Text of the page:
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Mui Cheuk-yin and Lee Chun-chow - "Dancing Blue"; Artists in Business; Film Review: "Ratatouille"; John Kaizan Neptune (shakuhachi) and Sawako Fukuhara (koto) (07 Aug 2007)


"Dancing Blue" is an originalcrossover production by two local performers: choreographer Mui Cheuk-yin from the dance field, and Lee Chun-chow from the theatre theatre. The dance is focused on multi-faceted interpretations of "blue". Business isn't something we talk about a lot on The Works, but not every artist or creative individual aspires to starve in an attic. Those artists who do prefer to eat and pay the rent need their work to reach the public. To make sure that happens, some have become entrepreneurs. We speak to four of them. In movies, "Ratatouille" is about a rat called Remy who wants to be a great chef. The problem is that not only are humans and rats hardly the best of friends, but also that rodents are the last things anyone wants to see around the average kitchen. "Ratatouille" is the latest computer-animated movie from Pixar. Gary Pollard's in the studio to review it. The shakuhachi is a traditional bamboo flute sometimes used for meditation. Legend has it that the instrument was introduced to Japan from China during the Edo period by a Zen priest. In the late 1960s, California-born surf enthusiast, John Neptune went to Hawaii for the waves and to study ethnomusicology. He began learning how to play the shakuhachi from a Japanese Buddhist priest in 1971. Two years later he went to Kyoto to further his studies. Last week he was in Hong Kong with koto player Sawako Fukuhara to perform at the Fringe Club. We spoke to the two musicians.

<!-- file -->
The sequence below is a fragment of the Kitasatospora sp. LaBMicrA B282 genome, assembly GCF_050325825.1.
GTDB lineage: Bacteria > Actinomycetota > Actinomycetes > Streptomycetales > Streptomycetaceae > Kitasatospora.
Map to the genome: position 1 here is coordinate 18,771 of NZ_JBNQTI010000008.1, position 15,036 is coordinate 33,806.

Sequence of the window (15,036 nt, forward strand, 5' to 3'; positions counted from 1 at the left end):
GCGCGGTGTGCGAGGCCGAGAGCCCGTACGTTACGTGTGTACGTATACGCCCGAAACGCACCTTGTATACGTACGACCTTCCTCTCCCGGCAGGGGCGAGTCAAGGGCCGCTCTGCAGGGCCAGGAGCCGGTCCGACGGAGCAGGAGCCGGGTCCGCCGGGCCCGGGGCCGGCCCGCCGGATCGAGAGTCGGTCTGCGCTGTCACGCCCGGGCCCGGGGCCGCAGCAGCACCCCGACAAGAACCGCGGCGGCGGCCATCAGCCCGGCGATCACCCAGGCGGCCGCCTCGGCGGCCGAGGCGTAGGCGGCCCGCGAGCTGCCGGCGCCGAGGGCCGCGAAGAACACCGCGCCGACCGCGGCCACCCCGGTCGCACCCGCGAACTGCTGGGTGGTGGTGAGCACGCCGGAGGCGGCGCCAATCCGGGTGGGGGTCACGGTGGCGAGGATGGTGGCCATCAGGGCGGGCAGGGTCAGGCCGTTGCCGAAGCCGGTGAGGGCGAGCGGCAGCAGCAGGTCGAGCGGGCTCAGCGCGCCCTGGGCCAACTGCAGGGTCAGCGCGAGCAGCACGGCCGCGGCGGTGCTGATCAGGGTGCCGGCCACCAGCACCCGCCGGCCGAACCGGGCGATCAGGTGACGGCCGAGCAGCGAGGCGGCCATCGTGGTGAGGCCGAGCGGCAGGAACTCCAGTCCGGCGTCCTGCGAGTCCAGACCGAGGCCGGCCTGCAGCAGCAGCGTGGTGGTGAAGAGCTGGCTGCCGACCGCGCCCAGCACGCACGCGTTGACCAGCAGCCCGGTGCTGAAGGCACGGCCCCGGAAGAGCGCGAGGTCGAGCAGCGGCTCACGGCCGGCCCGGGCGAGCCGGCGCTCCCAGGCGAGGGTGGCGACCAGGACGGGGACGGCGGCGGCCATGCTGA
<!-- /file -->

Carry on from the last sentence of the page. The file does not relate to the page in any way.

The Works
Publish Date: 
Tuesday, August 7, 2007
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